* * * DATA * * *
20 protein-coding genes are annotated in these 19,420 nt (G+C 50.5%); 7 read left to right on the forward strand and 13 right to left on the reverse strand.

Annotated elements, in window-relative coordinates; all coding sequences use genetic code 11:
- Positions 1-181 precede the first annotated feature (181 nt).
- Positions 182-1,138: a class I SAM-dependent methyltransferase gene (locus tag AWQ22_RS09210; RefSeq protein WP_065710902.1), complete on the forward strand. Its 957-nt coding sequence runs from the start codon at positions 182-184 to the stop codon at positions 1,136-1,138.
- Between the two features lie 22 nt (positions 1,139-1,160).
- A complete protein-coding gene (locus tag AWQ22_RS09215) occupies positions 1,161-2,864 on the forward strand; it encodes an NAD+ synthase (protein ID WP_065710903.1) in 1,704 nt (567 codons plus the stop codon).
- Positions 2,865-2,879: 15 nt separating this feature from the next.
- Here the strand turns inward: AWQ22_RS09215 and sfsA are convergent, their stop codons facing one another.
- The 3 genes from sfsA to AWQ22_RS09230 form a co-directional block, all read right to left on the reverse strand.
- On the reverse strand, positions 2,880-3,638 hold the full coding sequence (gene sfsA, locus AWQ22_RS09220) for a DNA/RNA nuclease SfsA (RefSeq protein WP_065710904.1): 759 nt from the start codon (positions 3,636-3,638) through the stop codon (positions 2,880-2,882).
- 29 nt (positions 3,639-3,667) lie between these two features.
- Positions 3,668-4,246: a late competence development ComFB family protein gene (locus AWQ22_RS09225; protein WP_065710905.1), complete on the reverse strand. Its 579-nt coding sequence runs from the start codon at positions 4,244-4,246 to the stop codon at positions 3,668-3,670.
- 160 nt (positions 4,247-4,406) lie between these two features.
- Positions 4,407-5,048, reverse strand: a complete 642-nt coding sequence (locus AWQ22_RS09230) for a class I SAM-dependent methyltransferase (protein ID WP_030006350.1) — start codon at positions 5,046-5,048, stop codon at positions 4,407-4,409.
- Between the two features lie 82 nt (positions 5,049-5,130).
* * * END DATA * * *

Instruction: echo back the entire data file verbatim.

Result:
20 protein-coding genes are annotated in these 19,420 nt (G+C 50.5%); 7 read left to right on the forward strand and 13 right to left on the reverse strand.

Annotated elements, in window-relative coordinates; all coding sequences use genetic code 11:
- Positions 1-181 precede the first annotated feature (181 nt).
- Positions 182-1,138: a class I SAM-dependent methyltransferase gene (locus tag AWQ22_RS09210; RefSeq protein WP_065710902.1), complete on the forward strand. Its 957-nt coding sequence runs from the start codon at positions 182-184 to the stop codon at positions 1,136-1,138.
- Between the two features lie 22 nt (positions 1,139-1,160).
- A complete protein-coding gene (locus tag AWQ22_RS09215) occupies positions 1,161-2,864 on the forward strand; it encodes an NAD+ synthase (protein ID WP_065710903.1) in 1,704 nt (567 codons plus the stop codon).
- Positions 2,865-2,879: 15 nt separating this feature from the next.
- Here the strand turns inward: AWQ22_RS09215 and sfsA are convergent, their stop codons facing one another.
- The 3 genes from sfsA to AWQ22_RS09230 form a co-directional block, all read right to left on the reverse strand.
- On the reverse strand, positions 2,880-3,638 hold the full coding sequence (gene sfsA, locus AWQ22_RS09220) for a DNA/RNA nuclease SfsA (RefSeq protein WP_065710904.1): 759 nt from the start codon (positions 3,636-3,638) through the stop codon (positions 2,880-2,882).
- 29 nt (positions 3,639-3,667) lie between these two features.
- Positions 3,668-4,246: a late competence development ComFB family protein gene (locus AWQ22_RS09225; protein WP_065710905.1), complete on the reverse strand. Its 579-nt coding sequence runs from the start codon at positions 4,244-4,246 to the stop codon at positions 3,668-3,670.
- 160 nt (positions 4,247-4,406) lie between these two features.
- Positions 4,407-5,048, reverse strand: a complete 642-nt coding sequence (locus AWQ22_RS09230) for a class I SAM-dependent methyltransferase (protein ID WP_030006350.1) — start codon at positions 5,046-5,048, stop codon at positions 4,407-4,409.
- Between the two features lie 82 nt (positions 5,049-5,130).